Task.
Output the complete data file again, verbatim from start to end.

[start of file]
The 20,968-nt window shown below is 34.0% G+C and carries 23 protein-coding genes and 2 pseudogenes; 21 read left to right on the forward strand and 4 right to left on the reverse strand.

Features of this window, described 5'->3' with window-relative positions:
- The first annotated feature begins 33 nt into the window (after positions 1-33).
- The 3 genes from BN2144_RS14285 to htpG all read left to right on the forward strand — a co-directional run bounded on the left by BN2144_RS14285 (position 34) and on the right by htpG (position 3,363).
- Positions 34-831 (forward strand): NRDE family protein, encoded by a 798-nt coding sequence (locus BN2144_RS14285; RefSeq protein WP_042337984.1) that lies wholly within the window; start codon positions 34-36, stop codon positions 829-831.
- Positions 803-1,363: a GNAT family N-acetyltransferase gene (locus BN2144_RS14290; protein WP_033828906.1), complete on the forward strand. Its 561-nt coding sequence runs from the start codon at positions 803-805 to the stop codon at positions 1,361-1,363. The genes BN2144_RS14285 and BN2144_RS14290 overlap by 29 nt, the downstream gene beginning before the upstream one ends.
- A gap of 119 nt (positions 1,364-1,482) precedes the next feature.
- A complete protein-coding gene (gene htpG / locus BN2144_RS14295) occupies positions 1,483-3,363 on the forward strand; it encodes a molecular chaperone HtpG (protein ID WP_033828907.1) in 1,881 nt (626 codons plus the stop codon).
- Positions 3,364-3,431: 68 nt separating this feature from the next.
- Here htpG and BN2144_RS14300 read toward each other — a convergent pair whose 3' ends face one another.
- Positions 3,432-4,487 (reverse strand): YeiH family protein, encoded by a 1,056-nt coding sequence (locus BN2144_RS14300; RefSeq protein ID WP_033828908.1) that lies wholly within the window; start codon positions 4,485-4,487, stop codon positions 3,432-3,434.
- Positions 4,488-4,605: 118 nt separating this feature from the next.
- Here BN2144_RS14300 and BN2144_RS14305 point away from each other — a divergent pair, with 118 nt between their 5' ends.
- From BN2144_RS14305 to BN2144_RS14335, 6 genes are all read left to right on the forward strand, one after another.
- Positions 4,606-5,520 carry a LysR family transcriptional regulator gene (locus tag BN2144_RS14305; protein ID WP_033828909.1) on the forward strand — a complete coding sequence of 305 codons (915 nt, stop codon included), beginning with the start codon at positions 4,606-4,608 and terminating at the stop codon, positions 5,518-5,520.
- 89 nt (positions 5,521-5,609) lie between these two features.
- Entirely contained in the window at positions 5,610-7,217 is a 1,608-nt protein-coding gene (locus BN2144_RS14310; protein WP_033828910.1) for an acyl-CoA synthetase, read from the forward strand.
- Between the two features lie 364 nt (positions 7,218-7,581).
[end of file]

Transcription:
The 20,968-nt window shown below is 34.0% G+C and carries 23 protein-coding genes and 2 pseudogenes; 21 read left to right on the forward strand and 4 right to left on the reverse strand.

Features of this window, described 5'->3' with window-relative positions:
- The first annotated feature begins 33 nt into the window (after positions 1-33).
- The 3 genes from BN2144_RS14285 to htpG all read left to right on the forward strand — a co-directional run bounded on the left by BN2144_RS14285 (position 34) and on the right by htpG (position 3,363).
- Positions 34-831 (forward strand): NRDE family protein, encoded by a 798-nt coding sequence (locus BN2144_RS14285; RefSeq protein WP_042337984.1) that lies wholly within the window; start codon positions 34-36, stop codon positions 829-831.
- Positions 803-1,363: a GNAT family N-acetyltransferase gene (locus BN2144_RS14290; protein WP_033828906.1), complete on the forward strand. Its 561-nt coding sequence runs from the start codon at positions 803-805 to the stop codon at positions 1,361-1,363. The genes BN2144_RS14285 and BN2144_RS14290 overlap by 29 nt, the downstream gene beginning before the upstream one ends.
- A gap of 119 nt (positions 1,364-1,482) precedes the next feature.
- A complete protein-coding gene (gene htpG / locus BN2144_RS14295) occupies positions 1,483-3,363 on the forward strand; it encodes a molecular chaperone HtpG (protein ID WP_033828907.1) in 1,881 nt (626 codons plus the stop codon).
- Positions 3,364-3,431: 68 nt separating this feature from the next.
- Here htpG and BN2144_RS14300 read toward each other — a convergent pair whose 3' ends face one another.
- Positions 3,432-4,487 (reverse strand): YeiH family protein, encoded by a 1,056-nt coding sequence (locus BN2144_RS14300; RefSeq protein ID WP_033828908.1) that lies wholly within the window; start codon positions 4,485-4,487, stop codon positions 3,432-3,434.
- Positions 4,488-4,605: 118 nt separating this feature from the next.
- Here BN2144_RS14300 and BN2144_RS14305 point away from each other — a divergent pair, with 118 nt between their 5' ends.
- From BN2144_RS14305 to BN2144_RS14335, 6 genes are all read left to right on the forward strand, one after another.
- Positions 4,606-5,520 carry a LysR family transcriptional regulator gene (locus tag BN2144_RS14305; protein ID WP_033828909.1) on the forward strand — a complete coding sequence of 305 codons (915 nt, stop codon included), beginning with the start codon at positions 4,606-4,608 and terminating at the stop codon, positions 5,518-5,520.
- 89 nt (positions 5,521-5,609) lie between these two features.
- Entirely contained in the window at positions 5,610-7,217 is a 1,608-nt protein-coding gene (locus BN2144_RS14310; protein WP_033828910.1) for an acyl-CoA synthetase, read from the forward strand.
- Between the two features lie 364 nt (positions 7,218-7,581).